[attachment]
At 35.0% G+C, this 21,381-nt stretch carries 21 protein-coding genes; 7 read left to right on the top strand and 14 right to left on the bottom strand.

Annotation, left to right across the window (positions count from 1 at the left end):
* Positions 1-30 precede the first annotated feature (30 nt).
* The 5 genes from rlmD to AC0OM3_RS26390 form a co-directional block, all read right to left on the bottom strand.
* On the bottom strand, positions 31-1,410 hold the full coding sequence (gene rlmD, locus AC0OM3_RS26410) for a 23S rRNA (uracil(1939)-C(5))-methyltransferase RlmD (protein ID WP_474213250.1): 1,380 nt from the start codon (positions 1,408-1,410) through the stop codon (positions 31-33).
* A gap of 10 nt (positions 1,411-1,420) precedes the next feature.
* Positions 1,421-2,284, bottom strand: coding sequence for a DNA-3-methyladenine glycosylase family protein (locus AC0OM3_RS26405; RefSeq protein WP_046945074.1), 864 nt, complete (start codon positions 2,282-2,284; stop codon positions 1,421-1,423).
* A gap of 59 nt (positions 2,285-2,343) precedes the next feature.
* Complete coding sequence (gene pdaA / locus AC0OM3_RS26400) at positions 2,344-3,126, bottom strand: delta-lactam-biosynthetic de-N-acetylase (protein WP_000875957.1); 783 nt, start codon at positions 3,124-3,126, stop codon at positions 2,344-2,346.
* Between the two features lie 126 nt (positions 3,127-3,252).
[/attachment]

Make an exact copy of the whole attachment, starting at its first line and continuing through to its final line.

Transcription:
At 35.0% G+C, this 21,381-nt stretch carries 21 protein-coding genes; 7 read left to right on the top strand and 14 right to left on the bottom strand.

Annotation, left to right across the window (positions count from 1 at the left end):
* Positions 1-30 precede the first annotated feature (30 nt).
* The 5 genes from rlmD to AC0OM3_RS26390 form a co-directional block, all read right to left on the bottom strand.
* On the bottom strand, positions 31-1,410 hold the full coding sequence (gene rlmD, locus AC0OM3_RS26410) for a 23S rRNA (uracil(1939)-C(5))-methyltransferase RlmD (protein ID WP_474213250.1): 1,380 nt from the start codon (positions 1,408-1,410) through the stop codon (positions 31-33).
* A gap of 10 nt (positions 1,411-1,420) precedes the next feature.
* Positions 1,421-2,284, bottom strand: coding sequence for a DNA-3-methyladenine glycosylase family protein (locus AC0OM3_RS26405; RefSeq protein WP_046945074.1), 864 nt, complete (start codon positions 2,282-2,284; stop codon positions 1,421-1,423).
* A gap of 59 nt (positions 2,285-2,343) precedes the next feature.
* Complete coding sequence (gene pdaA / locus AC0OM3_RS26400) at positions 2,344-3,126, bottom strand: delta-lactam-biosynthetic de-N-acetylase (protein WP_000875957.1); 783 nt, start codon at positions 3,124-3,126, stop codon at positions 2,344-2,346.
* Between the two features lie 126 nt (positions 3,127-3,252).